Heb. 1: 9, therefore, O God! thy God hath anointed thee with the oil of gladness. Rev. 5: 12. Just as the obedience of Jesus was rendered more splendid by the sufferings of his death, so also was the honour enhanced, which, on account of this obedience, he derived from the subsequent enjoyment of his glory. This he enjoys not only as the natural privilege resulting from his natural union with God, but also as the reward of his moral excellence.2

VII. John 17: 26, ίνα η αγαπη, ην ηγαπησας με, εν αυτοις (instead of Exns tnv ayannu ES avtovs) “ that thy love to me may be extended to them.”3 Ephes. 1: 6, he hath made us accepted in the beloved. Gal. 2:20, Sn Ev &quoi ó XQLOTOS"my

1 Comment. ip loc. note. p. 2 On the Design of the death of Jesus, p. 663 &c. 3 Ibid. p. 592.

life and salvation are properly speaking, his life, or participation in his salvation."

VIII. Acts 5: 31. (comp. $ 65). Heb. 5: 9," having received the promised reward, he has become the Author of an eternal salvation to all them that obey him."

IX. Rom. 5: 19, so also by the obedience of one shall many be made righteous. “Inasmuch as Christ could, on account of his resurrection and glory, be declared obedient or just (v. 18), therefore justification unto life has been extended to all men.” For it was a principal part of the solemn declaration of his righteousnesss, or of the reward of his obedience,? that he could now treat all men as just and obedient, and bestow salvation on them.3

§ 88.

Jesus displayed his obedience throughout his whole life, but par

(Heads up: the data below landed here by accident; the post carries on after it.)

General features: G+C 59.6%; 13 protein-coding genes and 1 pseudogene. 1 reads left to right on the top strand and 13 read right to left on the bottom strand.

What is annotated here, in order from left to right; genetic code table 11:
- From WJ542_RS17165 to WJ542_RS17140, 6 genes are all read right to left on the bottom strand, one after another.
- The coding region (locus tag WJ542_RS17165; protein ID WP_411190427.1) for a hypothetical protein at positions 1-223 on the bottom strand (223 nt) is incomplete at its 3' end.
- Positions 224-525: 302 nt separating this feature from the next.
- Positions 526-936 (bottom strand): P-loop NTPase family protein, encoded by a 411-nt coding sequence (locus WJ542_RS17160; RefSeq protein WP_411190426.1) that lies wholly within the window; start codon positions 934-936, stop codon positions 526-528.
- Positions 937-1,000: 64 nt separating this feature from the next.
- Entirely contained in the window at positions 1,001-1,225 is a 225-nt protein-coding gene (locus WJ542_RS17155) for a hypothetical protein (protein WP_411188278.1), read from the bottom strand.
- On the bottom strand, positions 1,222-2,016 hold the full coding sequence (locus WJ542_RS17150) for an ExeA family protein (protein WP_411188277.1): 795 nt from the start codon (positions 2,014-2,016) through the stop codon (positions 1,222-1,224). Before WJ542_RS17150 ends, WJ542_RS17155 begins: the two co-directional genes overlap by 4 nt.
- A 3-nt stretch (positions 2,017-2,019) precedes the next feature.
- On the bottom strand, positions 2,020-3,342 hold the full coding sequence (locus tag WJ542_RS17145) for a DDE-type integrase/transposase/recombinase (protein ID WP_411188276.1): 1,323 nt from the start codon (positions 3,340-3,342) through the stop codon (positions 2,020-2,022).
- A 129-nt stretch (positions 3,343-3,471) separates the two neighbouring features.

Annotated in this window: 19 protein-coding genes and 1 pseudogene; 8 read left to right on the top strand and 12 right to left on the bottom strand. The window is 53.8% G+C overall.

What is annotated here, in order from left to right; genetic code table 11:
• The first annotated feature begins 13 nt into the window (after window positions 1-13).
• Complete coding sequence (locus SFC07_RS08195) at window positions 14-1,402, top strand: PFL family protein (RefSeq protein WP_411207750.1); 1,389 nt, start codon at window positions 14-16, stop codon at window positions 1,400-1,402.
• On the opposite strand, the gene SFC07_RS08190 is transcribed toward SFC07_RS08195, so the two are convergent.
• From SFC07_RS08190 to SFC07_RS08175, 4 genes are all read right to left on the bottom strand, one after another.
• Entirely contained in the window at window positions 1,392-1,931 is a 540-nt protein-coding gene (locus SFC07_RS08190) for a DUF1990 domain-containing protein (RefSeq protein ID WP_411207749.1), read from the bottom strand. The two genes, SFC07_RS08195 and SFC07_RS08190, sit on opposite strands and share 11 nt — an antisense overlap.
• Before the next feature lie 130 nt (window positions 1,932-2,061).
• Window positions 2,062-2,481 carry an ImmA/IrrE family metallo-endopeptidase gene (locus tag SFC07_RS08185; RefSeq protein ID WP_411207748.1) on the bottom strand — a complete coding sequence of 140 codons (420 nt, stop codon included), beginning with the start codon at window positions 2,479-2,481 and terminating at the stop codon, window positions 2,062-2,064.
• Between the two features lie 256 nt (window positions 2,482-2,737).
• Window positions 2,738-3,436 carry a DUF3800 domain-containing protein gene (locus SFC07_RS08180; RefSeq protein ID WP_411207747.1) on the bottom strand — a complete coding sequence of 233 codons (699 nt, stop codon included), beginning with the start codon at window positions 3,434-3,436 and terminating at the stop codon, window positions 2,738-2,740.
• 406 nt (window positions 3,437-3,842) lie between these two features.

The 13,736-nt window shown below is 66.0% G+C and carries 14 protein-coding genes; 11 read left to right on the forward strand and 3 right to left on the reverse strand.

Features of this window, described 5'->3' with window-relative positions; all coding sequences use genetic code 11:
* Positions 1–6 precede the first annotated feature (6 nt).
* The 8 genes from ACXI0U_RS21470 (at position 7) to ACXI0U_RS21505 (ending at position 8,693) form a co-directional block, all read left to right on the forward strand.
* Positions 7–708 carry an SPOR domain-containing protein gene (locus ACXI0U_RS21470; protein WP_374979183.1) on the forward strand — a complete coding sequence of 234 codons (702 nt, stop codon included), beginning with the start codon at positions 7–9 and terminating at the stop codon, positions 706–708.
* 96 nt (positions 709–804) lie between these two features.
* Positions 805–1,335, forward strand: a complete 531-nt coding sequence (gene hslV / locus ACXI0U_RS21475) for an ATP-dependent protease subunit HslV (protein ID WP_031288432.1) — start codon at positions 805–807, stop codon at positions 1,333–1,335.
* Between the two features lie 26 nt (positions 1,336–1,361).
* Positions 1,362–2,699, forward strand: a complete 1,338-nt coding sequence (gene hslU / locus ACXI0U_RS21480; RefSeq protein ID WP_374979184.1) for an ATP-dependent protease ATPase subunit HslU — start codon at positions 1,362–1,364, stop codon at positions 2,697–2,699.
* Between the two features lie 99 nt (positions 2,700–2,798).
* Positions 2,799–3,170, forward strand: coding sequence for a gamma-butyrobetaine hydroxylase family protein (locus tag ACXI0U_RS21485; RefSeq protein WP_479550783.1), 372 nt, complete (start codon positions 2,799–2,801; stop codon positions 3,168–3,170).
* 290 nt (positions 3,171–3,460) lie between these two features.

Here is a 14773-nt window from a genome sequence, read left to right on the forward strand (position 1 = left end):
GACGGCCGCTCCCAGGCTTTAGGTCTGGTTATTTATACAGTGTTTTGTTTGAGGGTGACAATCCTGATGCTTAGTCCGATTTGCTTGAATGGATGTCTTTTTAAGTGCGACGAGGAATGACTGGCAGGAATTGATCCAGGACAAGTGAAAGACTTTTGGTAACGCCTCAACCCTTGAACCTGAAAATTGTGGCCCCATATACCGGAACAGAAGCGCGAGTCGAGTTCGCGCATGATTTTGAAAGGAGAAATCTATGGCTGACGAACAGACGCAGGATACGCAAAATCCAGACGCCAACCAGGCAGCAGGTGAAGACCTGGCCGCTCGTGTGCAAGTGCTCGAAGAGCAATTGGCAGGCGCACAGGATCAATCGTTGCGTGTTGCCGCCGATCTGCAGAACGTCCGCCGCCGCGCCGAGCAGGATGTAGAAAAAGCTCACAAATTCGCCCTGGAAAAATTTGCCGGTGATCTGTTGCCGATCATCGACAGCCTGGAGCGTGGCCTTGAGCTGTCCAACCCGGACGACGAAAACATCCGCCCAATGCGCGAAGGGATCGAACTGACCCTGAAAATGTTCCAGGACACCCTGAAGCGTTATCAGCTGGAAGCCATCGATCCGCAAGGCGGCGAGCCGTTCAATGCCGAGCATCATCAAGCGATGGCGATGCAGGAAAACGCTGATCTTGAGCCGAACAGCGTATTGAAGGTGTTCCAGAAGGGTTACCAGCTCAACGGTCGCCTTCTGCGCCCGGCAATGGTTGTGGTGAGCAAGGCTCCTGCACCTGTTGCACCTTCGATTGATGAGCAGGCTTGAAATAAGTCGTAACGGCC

ticularly at his death. Through the whole course of his (1) earthly pilgrimage, even from his childhood (2), did Jesus display this obedience. But it shone with additional lustre during his public ministry (3), and was seen in its greatest glory (4) amid the sufferings of that ignominious deaths to which he submit

ted (5).


I. Christ's obedience extended throughout his whole life. John 8: 29, 1 do always the things that please him (my Father). Matth. 3: 15, “ thus it becometh us to fulfil all the divine commands.” Compare James 1: 20, dixaloovun Jeov. Phil. 2: 6, 7. 2 Cor. 8: 9. Comp. 581.

1 Ibid.


2 Isaiah 53: 10-12. 3 On the design of the death of 14,

II. In his childhood.-Luke 2: 49, 51, 52.

III. In his public office.—John 4: 34, my meat is to do the will of him that sent me. John 6: 38. 5: 30, I seek not mine own will, but the will of the Father who hath sent me. 7: 18. 8:49, I honour my Father. v. 55, I keep his saying. 26, 28, as my Father hath taught me, I speak these things. 17: 6, I have glorified thee on earth. v. 12, I have kept them in thy name.